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Loosening Labour’s golden straitjacket

Economic crisis presents opportunities as well as stark threats for social democracy, writes the Oxf

Like the early Christians, the founding fathers of the Labour Party were sustained by their faith. They believed that a society based on individual self-interest could be transformed into one based on human fellowship.

Bruce Glasier, a contemporary of Keir Hardie, declared that socialism was not about getting but giving. Such utopianism could not survive the harsh realities of government. The Attlee administration, Lab­our’s first majority government in 1945, came to appreciate that, for the foreseeable future, it would have to administer a private-enterprise economy. Labour became, in practice, a social-democratic rather than a socialist party. Yet, because it was unwilling to face up to reality, it remained, from the time of the demise of the Attlee government until the 1990s, directionless, despite being or perhaps because it was able to form governments in the 1960s and 1970s.

Yet social democracy has been the most successful ideology of the 20th century. What, after all, accounts for the great stability of Europe since 1945 and its high rates of economic growth, compared with the turbulence and crises of the interwar years? The basis of the postwar settlement in western Europe, whether administered by Christian Democrats such as Konrad Adenauer in Germany, the Gaullists in France, or Conservatives such as Winston Churchill and Harold Macmillan in Britain, was social democracy, a philosophy which sought to reconcile the competing needs of the people and the market. Yet the success of social democracy was hardly noticed, because its main tenets – a high level of state-provided welfare with taxation to match in an otherwise private-enterprise economy – seemed, for many years, to have been absorbed by all of the mainstream political parties in Europe.

The true hero of postwar politics in Europe is not John Maynard Keynes, and certainly not Friedrich von Hayek, but the forgotten German revisionist Eduard Bernstein. It was Bernstein who formulated modern social democracy, a type of socialism which accepted the market, but insisted that the state had an important role to play in ensuring social justice. Markets where possible, the state where necessary: this has been the slogan of modern social democrats. It was the view that social and economic processes were not spontaneous – but could be controlled by the state – which served to differentiate social democrats from their ideological opponents. In the words of the American political scientist Samuel Huntington, social democracy sought to recreate “through political means the social unity which modernisation has destroyed”.

Over the past 30 years, however, this philo­sophy has been in eclipse. It was replaced by another philosophy, that of neoliberalism. Not only Keynes, but also Bernstein, found himself eclipsed by Hayek and Milton Friedman. In the neoliberal view, any attempt by governments to influence the natural processes of the market would be counterproductive and doomed to failure. Within a basic framework of law and morality, the economy should be left to run itself. People should be allowed to make the most of their capacities and resources, as well as their luck, and should no longer be subject to the overall direction of the state. The social-democratic philosophy of the primacy of the state came to be replaced by the neoliberal philosophy of the primacy of the market.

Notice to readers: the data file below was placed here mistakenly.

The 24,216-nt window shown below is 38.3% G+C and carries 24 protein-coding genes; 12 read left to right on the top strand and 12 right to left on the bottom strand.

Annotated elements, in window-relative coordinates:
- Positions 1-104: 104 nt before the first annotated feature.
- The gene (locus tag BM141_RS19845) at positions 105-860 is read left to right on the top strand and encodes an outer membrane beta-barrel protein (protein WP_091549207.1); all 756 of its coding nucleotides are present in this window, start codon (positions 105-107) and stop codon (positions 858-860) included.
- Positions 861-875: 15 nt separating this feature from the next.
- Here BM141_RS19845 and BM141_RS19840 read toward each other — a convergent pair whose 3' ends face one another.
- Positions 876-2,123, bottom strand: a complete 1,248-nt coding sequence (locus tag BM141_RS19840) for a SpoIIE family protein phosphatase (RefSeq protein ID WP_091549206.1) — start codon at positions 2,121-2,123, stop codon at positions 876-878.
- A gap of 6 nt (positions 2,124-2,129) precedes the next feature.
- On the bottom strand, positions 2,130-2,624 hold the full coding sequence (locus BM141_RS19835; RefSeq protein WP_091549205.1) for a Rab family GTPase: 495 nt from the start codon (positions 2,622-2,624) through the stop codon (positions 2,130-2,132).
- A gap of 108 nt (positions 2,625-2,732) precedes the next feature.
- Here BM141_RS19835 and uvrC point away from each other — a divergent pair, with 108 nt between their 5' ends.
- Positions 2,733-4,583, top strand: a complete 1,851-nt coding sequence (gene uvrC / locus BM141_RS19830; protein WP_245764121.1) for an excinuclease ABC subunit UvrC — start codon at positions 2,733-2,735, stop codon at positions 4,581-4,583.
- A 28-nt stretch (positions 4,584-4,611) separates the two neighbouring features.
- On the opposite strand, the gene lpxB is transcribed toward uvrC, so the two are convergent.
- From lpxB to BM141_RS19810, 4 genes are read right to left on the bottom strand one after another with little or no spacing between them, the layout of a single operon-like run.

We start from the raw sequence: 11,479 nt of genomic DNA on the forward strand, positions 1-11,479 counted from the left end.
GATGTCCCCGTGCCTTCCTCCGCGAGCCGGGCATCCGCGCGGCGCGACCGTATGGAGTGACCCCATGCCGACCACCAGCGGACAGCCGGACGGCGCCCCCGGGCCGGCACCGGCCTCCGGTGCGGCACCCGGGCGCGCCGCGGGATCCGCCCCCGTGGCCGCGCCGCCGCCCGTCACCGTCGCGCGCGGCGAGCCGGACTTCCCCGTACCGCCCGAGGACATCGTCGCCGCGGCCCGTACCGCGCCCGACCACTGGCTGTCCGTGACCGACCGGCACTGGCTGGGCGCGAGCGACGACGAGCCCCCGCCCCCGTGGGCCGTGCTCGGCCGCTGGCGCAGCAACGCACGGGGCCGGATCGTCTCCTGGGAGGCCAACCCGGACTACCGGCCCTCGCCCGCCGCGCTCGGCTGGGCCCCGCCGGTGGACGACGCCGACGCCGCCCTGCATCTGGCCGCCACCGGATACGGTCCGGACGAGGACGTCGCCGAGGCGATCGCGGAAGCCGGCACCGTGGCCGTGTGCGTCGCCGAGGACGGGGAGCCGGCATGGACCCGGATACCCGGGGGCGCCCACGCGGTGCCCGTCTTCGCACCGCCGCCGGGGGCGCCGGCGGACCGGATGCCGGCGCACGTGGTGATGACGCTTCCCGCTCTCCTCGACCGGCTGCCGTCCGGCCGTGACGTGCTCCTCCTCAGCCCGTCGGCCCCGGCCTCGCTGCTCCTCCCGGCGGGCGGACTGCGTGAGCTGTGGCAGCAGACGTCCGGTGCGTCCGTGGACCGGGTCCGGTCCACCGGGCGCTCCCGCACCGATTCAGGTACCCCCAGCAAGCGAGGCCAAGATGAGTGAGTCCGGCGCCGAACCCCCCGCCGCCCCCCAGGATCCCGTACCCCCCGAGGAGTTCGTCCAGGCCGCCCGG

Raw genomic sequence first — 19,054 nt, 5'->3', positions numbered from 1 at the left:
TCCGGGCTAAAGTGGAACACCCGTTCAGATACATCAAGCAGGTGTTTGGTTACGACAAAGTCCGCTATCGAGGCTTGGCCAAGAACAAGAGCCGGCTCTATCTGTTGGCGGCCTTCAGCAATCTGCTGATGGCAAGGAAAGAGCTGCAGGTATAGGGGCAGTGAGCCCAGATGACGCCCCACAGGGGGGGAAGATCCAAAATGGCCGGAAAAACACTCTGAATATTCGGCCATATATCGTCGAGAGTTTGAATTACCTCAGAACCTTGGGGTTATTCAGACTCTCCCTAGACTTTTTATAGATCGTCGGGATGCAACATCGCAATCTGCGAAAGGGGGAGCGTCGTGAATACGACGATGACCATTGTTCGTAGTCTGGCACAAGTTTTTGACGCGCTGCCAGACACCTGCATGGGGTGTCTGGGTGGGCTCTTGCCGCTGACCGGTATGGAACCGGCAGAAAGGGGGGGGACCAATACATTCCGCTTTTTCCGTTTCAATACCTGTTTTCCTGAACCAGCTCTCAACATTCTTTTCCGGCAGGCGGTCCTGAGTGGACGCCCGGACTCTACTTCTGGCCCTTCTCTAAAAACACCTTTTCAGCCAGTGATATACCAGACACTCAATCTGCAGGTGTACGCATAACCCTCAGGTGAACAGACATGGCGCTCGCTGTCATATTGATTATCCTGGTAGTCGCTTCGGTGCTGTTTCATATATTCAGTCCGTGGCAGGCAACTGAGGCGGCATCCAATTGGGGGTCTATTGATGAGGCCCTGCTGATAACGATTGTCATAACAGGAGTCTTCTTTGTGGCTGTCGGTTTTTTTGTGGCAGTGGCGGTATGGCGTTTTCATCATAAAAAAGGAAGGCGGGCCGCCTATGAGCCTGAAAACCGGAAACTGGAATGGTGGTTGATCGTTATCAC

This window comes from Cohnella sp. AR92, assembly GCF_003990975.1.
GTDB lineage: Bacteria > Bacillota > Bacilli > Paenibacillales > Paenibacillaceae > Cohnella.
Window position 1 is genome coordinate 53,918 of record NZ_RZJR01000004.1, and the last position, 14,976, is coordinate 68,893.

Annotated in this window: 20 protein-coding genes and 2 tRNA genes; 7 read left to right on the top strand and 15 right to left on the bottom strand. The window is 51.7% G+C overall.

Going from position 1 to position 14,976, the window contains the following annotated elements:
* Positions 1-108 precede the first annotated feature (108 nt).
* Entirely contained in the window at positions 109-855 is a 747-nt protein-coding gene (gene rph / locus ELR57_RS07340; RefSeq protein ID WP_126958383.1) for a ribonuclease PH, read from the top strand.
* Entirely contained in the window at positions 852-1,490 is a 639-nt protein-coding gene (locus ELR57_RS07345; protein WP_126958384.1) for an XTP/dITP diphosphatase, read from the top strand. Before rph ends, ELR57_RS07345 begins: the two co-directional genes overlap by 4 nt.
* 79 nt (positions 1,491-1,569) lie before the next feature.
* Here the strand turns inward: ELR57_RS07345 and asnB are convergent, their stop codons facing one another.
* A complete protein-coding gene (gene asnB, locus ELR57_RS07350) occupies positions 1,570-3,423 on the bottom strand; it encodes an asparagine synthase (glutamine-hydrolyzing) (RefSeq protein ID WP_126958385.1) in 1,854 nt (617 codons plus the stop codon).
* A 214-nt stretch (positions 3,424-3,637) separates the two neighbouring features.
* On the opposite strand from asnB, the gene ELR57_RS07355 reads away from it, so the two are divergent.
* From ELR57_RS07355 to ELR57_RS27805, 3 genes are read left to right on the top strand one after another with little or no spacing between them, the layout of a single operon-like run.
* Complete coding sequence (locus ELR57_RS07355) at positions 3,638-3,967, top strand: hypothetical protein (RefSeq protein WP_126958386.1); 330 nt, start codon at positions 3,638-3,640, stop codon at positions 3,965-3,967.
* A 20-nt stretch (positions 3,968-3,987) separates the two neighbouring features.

In Britain, it is possible to pinpoint with some accuracy the moment at which social democracy came to be eclipsed. It happened after the wave of public-sector strikes – the so-called Winter of Discontent – of 1978-79. For these strikes, which kept the dead unburied in Liverpool, sent cancer patients home in Birmingham and left rubbish in the streets in London, could hardly be reconciled with the social and communal solidarity on which the postwar settlement was based.

In 1979, James Callaghan’s Labour government, which had presided helplessly over the Winter of Discontent, seemed to be facing electoral defeat. At one point, however, the polls improved for Labour and it looked as if the party might be in with a chance after all. No, said Callaghan: “There are times, perhaps once every 30 years, when there is a sea change in politics. It then does not matter what you say or do. There is a shift in what the public wants and what it approves of. I suspect there is now such a sea change – and it is for Mrs Thatcher.” And so it proved. Margaret Thatcher was to remain prime minister for more than 11 years; the Conservatives were in power for 18 – the longest period of continuous one-party rule in Britain since the Napoleonic Wars; and Labour was unable to return to power until it had transformed itself into New Labour.

All over the world, social democracy was on the defensive. It was not that social democrats were not in government, but they could only retain power, as in Australia, France and New Zealand, by adapting themselves to the philosophy of the market. Right-wing parties sometimes lost elections, but everywhere they seemed to be winning the argument. “The era of big government is over,” Bill Clinton told Congress in 1996. In 1999 the French president, Jacques Chirac, referred to Tony Blair as “a modern socialist. That means he is five miles to the right of me.” “And I’m proud of it,” responded Blair.

Blair accommodated his party to the market philosophy and to globalisation, which the American commentator Thomas Friedman called a “golden straitjacket” for the left. The success of postwar social democracy seemed to have depended on an equilibrium between production and redistribution, regulated by the state. With globalisation, that equilibrium appeared to have been broken, because capital and production had moved beyond national borders, and so beyond the remit of state redistribution. Pure socialism in one country seemed impossible, as François Mitterrand discovered after 1981.